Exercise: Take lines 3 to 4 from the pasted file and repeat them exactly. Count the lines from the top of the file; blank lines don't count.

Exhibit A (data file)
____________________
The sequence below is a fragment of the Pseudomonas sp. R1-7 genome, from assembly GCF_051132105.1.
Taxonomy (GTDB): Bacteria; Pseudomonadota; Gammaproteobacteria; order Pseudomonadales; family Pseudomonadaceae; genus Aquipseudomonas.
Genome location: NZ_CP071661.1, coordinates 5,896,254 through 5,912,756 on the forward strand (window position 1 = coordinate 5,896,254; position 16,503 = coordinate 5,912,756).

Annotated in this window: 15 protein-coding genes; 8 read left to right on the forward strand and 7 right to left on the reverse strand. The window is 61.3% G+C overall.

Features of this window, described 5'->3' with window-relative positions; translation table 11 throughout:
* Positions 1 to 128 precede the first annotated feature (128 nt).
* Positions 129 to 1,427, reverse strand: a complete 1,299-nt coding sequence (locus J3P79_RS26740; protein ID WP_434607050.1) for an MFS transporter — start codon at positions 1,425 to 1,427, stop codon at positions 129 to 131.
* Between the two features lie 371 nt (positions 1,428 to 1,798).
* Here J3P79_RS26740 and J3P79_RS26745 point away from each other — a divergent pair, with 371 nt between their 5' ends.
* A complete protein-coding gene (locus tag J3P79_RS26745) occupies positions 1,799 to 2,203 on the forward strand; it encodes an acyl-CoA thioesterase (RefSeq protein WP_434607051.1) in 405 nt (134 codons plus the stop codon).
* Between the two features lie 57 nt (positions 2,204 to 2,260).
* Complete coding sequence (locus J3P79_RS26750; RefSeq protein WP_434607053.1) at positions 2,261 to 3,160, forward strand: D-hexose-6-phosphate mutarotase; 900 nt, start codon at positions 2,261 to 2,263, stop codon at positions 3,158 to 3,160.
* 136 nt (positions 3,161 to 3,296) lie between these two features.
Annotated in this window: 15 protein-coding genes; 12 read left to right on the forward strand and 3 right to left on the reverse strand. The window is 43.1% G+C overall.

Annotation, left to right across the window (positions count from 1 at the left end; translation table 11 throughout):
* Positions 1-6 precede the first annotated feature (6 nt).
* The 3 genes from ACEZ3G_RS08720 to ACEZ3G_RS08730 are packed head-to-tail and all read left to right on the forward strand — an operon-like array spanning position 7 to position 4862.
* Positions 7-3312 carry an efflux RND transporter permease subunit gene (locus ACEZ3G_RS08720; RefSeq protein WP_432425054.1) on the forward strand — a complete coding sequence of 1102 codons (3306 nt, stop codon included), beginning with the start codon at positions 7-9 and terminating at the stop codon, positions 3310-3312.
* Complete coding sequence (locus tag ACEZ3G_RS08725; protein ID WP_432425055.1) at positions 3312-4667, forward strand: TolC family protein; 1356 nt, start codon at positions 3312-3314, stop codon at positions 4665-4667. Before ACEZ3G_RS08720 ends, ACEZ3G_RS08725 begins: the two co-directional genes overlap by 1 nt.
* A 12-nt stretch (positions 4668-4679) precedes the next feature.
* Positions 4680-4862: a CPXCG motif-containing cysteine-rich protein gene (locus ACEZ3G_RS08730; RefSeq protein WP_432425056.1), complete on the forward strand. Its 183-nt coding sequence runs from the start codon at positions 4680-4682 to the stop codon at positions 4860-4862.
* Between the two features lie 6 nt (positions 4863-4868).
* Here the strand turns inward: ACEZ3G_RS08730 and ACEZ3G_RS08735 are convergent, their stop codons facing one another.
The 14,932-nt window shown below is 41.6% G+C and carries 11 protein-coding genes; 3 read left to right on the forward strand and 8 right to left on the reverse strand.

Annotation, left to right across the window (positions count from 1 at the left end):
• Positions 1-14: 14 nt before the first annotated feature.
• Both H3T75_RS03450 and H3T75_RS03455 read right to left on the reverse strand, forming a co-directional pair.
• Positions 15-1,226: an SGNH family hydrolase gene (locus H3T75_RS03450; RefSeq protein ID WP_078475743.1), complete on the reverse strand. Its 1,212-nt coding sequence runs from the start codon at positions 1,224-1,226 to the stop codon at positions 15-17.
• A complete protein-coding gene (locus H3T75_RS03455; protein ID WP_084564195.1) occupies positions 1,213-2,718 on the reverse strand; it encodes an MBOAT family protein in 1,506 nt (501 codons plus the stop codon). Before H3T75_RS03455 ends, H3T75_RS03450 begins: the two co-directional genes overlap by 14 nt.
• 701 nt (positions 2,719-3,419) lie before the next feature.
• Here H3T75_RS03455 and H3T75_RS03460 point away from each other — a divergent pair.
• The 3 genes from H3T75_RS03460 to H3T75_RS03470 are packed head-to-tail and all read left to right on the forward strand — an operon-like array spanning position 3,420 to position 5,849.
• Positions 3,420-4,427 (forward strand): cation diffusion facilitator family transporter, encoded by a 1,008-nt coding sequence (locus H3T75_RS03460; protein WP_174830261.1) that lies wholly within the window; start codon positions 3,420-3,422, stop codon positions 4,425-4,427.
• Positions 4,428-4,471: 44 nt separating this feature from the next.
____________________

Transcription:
Genome location: NZ_CP071661.1, coordinates 5,896,254 through 5,912,756 on the forward strand (window position 1 = coordinate 5,896,254; position 16,503 = coordinate 5,912,756).

Annotated in this window: 15 protein-coding genes; 8 read left to right on the forward strand and 7 right to left on the reverse strand. The window is 61.3% G+C overall.